It's salary review season. Most managers conduct performance reviews at the beginning of the year, and most performance reviews entail some sort of salary review. Don't get your hopes up for a raise though. In this economy, many companies have a salary freeze, and no one's coming out of the cold any time soon.
By all means, prepare rationales as to why you should receive a raise. But in the likely event that your boss cannot budge, suggest ways that your boss can reward you for your good performance without giving you a raise.
On the company balance sheet, a raise is very expensive. It's a fixed, recurring cost, and the additional benefits and taxes make the raise even more costly for your company. Your suggestions should be one-time expenses, which are easier to justify to the holder of purse strings. Better yet, suggest something that is free to the company.
1. More vacation days. Go for the gold: ask for three extra weeks and bargain down from there. Take a long break now, while the economy is sluggish and opportunities are scarce.
2. Flex time. You could work one day from home. Or, if you are like 80% of office workers, and you know you'll get nothing done from home, ask your boss if you can work four long days and have one day off. This is a good time to hone your work/life balance.
3.Training. Be creative with this request. Recognize one of your weaknesses and find a top-tier class to deal with it – Try public speaking (TAI Resources is great — and thousands of dollars a day), or leadership. (Tony Robbins is $10K plus airfare to some chi-chi island.)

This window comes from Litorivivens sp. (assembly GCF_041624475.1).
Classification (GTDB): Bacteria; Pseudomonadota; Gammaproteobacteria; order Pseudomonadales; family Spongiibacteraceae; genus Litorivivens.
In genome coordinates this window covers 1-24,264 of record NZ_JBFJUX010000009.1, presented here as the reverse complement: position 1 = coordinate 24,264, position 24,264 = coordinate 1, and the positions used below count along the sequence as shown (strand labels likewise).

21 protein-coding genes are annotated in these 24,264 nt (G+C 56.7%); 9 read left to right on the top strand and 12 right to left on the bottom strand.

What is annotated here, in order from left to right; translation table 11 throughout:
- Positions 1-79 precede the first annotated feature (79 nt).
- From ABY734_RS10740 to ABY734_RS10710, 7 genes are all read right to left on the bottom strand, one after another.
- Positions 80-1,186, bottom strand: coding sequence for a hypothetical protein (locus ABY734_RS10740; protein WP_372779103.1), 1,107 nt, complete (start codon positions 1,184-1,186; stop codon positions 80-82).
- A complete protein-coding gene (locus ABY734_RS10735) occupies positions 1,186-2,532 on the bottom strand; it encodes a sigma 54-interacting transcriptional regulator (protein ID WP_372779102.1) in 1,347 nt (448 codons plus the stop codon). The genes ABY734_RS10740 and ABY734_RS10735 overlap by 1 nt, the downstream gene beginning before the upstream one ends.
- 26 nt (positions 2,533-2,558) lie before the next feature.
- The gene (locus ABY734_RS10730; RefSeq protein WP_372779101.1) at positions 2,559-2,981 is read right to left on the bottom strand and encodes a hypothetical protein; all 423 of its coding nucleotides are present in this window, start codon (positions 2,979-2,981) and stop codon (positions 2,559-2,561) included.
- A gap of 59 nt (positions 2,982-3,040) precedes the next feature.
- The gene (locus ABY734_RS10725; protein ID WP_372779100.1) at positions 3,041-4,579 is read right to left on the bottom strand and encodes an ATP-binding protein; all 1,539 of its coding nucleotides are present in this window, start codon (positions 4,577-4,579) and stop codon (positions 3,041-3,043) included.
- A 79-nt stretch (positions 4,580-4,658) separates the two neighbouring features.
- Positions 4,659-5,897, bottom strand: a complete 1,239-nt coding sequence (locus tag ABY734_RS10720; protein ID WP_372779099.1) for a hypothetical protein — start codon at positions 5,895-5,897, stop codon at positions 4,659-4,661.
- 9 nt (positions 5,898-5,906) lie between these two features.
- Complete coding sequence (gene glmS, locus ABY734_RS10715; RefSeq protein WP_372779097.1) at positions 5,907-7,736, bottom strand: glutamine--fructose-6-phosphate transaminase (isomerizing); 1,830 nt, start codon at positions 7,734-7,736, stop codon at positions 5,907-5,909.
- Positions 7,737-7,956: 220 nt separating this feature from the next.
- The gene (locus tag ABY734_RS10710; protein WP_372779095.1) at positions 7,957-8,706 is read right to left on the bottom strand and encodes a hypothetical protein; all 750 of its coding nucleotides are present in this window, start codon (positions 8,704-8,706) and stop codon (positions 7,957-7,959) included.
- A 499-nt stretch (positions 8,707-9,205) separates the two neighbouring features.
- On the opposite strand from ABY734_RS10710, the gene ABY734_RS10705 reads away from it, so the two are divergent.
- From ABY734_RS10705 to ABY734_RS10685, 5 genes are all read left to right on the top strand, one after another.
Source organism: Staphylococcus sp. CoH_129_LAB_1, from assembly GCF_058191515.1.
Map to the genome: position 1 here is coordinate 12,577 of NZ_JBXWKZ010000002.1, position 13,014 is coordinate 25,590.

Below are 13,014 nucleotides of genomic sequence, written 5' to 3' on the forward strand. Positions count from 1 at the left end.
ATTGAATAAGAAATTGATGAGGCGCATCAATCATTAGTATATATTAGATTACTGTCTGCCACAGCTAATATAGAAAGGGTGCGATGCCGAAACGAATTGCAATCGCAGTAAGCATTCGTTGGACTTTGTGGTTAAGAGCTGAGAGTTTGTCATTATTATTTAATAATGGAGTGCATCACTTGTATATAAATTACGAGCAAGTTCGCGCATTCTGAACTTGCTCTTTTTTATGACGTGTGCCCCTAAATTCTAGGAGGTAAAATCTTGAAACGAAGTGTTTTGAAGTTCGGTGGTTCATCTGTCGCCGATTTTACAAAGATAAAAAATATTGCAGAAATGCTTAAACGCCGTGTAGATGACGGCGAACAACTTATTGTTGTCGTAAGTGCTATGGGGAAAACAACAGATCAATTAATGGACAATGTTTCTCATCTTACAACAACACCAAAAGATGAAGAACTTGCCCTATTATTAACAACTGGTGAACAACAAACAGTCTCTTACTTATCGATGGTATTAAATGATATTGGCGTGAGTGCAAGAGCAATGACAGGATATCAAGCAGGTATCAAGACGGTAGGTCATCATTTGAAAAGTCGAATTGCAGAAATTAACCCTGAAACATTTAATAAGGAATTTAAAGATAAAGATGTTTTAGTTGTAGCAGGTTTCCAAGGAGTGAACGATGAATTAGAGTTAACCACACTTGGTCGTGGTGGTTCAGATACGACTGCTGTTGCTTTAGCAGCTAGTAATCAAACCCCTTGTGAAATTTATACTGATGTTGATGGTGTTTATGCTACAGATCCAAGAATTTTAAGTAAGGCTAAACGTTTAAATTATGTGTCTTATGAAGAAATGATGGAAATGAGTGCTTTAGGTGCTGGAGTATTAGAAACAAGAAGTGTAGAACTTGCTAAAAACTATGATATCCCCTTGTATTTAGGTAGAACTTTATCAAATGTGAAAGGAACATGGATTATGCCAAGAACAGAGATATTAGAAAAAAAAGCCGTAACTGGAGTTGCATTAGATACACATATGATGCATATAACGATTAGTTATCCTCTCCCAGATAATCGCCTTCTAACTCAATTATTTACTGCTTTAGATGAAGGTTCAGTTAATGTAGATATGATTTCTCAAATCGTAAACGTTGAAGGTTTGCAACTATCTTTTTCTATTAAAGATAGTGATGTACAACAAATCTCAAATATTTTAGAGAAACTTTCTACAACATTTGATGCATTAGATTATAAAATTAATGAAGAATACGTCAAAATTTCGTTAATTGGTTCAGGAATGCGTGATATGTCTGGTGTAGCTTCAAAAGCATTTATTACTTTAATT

4. Another salary review in June. This promise is free to your boss, and an easy way to get you off his back right now. Get the promise in writing, but realize that a promise for a review is still not a promise for a raise.
5. A laptop to take home. This is a good request to make if you have a crappy computer at home. Tell your boss you will work from home and this will help her justify the expense to the keeper of the purse strings. (Do not actually do any work from home, though. After all, you didn't get a raise. Instead start that pet project — see #8)
6. Stock options. Stock was a joke in the “?90s because it was so overvalued. But today it's not likely that you work at a company where the stock is overvalued (if you do — fight hard for a raise!) So ask for some stock now, before accounting rules change and stock grants cost your company money on the balance sheet.
7. A plumb project. Look around the company for a project coming up that will make big impact on the company's bottom line. Ask your boss if you can manage that project. It won't get you a raise now, but it'll set you up for a big one down the line.
8. A pet project. If there's no big project you can ask for, what about conjuring up your own project? Figure out what skills you need to add to your resume and create a project that will get you those skills.
When you are negotiating with your boss for a substitute for a raise, the thing to remember is that recessions don't last forever. So instead of focusing on salary now, use this time to put yourself in a good position for when the economy improves. The raise will come a little later, but you will be in line for a bigger one.